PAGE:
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NOURISH Programme
Written by World Vision Ireland Programme Manager, Clodagh McLoughlin


World Vision Ireland's new new Irish Aid funded programme.

Last year, I had the opportunity to visit three of the five countries in our new Irish Aid funded program, NOURISH (Nature-Based Opportunities Underpinning Resilient and Sustainable Households). The program began in January 2023 and aims to ensure that vulnerable children are well-nourished in climate-resilient households in Uganda, Tanzania, Mauritania, Solomon Islands, and Vanuatu by 2027.

While I had visited Uganda before, this was my first time in the northern sub-region of Karamoja. Karamoja spans 27,000km and is home to a population of about 1.2 million people and is considered as the least socially and economically developed part of Uganda. Traditionally, Karamoja has been a pastoral area, home to livestock herders. Growing pressures of climate change and conflict insecurity within the region (and with neighboring countries) have led to increasing poverty and food insecurity for households. Almost half of households in the region are classified as food insecure and there are high levels of malnutrition. Karamoja is particularly impacted by climate change, suffering from recurrent droughts and sporadic floods which have been eroding people's resilience and coping capacities as well as contributing to food insecurity.

In June, I met with communities, faith leaders, government officials, and local organizations who all spoke about the impact of climate change and insecurity, and the impact on families' food security and livelihoods. Although Abim District is considered to be in the 'green belt' of Karamoja, at our meeting at the District Office, we heard that 35% of the population are eating one meal a day or reduced quantity of meals, or eating less-liked foods, or sleeping hungry. Moving from Abim, the relatively green pastures began to fade away, and the impact of the long dry period was evident in Kotido. Here, herders who were often young children followed their livestock roaming for pastures to eat or water to drink, while the remains of crops stood in dry fields. Farmers were preparing land for the rains - hoping that they would come soon and would be enough.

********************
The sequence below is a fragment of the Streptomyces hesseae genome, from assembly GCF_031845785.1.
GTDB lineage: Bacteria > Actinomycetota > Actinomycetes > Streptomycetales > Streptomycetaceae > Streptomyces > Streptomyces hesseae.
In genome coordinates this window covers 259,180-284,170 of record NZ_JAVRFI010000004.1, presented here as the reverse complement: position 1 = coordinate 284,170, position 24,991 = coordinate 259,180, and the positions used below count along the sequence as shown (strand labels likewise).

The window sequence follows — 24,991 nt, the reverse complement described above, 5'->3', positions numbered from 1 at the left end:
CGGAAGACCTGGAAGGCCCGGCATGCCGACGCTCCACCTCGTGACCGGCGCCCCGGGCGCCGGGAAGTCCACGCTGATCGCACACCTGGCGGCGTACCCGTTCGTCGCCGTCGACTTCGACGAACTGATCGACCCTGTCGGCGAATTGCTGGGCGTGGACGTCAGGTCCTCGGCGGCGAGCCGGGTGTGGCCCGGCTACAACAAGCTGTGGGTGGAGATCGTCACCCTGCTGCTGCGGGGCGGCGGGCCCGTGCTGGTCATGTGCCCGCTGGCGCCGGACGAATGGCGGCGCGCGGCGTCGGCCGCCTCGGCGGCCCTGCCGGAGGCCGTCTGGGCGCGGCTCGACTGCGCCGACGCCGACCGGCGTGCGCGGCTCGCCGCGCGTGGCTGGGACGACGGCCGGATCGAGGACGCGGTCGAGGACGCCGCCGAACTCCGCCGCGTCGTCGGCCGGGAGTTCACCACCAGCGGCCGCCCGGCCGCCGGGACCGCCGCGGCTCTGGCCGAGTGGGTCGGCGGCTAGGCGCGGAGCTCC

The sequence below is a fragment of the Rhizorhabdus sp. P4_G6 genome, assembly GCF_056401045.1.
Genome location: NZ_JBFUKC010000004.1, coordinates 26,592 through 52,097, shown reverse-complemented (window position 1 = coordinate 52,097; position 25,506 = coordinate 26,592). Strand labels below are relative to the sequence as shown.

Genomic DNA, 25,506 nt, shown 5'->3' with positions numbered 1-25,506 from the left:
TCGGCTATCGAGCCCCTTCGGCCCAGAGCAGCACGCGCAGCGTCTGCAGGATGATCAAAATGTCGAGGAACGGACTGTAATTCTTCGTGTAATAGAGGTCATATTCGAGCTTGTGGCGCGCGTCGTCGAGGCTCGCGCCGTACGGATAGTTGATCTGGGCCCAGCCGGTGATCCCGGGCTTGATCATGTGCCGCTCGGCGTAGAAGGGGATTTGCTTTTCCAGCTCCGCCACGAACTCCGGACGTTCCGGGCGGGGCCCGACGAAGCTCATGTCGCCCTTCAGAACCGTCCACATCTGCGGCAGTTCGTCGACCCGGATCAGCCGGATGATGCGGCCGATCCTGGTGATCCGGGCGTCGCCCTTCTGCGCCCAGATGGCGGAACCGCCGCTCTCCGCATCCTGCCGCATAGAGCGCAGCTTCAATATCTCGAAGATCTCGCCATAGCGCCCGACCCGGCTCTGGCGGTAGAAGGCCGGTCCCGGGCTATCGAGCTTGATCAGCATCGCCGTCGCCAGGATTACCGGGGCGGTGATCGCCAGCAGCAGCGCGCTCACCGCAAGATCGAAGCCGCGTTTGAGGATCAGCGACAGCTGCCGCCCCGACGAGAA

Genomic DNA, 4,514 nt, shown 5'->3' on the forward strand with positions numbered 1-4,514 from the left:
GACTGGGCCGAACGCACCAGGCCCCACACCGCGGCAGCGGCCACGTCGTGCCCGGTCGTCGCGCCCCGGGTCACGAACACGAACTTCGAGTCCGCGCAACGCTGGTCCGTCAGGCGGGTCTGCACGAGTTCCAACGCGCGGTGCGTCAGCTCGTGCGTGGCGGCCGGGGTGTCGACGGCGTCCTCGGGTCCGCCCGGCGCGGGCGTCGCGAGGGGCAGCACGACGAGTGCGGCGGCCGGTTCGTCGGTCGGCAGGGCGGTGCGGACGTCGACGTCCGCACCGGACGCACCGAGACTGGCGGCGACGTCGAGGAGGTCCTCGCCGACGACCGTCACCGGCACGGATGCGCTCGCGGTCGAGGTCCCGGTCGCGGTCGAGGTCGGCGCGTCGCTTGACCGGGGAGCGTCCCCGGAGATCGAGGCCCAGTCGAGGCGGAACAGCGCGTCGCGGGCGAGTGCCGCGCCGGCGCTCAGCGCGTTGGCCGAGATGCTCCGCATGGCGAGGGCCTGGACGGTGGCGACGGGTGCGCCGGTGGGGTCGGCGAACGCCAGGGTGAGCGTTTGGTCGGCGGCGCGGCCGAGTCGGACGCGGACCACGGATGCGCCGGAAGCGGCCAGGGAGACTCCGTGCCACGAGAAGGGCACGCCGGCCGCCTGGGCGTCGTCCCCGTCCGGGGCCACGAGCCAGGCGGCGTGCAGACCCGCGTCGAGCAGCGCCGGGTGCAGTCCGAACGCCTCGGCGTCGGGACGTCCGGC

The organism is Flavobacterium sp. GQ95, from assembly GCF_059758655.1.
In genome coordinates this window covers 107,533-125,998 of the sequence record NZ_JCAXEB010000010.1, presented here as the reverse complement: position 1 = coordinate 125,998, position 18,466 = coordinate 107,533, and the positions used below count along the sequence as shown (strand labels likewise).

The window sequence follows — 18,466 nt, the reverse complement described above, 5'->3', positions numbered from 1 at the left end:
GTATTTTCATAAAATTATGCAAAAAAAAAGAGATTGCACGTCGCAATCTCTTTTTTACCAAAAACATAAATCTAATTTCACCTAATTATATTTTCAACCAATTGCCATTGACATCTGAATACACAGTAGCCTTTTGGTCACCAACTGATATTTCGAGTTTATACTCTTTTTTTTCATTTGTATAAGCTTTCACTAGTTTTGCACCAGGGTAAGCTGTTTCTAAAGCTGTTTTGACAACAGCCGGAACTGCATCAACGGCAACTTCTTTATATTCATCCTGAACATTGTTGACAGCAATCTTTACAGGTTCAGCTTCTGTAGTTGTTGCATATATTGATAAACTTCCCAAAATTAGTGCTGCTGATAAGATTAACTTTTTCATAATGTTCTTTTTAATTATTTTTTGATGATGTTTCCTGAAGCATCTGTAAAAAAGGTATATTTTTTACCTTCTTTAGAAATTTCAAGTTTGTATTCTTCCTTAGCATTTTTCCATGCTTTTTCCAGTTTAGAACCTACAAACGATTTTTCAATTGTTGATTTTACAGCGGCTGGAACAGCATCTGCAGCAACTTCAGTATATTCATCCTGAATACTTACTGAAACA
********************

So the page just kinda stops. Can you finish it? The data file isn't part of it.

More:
My other visits were a little further afield, to the Small Island Developing States of Solomon Islands and Vanuatu located in the South Pacific. These two countries are widely ranked as the first and second most at-risk countries in the world to natural disasters due to their vulnerability to rising sea levels and extreme climate events such as cyclones, earthquakes, tsunamis, flash floods, el Nino king tides, etc. While these countries are very different from Uganda, they face similar challenges of being impacted by climate change. Here, I also heard from communities who are experiencing eroding coastlines, changing weather patterns making it difficult to plan or plant crops, increased flooding, and more frequent disasters. Gad, from Riri community (Makira - Ulawa, Solomon Islands), told me of "beautiful trees that grew along the sea are no longer there"; gardens and plantations are being washed away, as well as beautiful beaches and places people played in as children. Like Karamoja, climate change is having a direct impact on families' food security limiting food available to eat both in terms of quantity and diversity in Solomon Islands and Vanuatu.

Over the next four years, NOURISH will support these communities to become more resilient through nutrition-sensitive and climate-smart agriculture approaches like the promotion of drought-resistant seeds, water harvesting, pest management, and inputs which are also nutritious. The program will also work to increase household incomes, as well as household and community disaster preparedness and management ensuring families can bounce back from shocks. Finally, NOURISH will also work towards the social empowerment of women and girls. While last year was the start-up of the program, we will build on progress in 2024, and I am looking forward to revisiting these communities again and seeing the impact that NOURISH is having on their lives.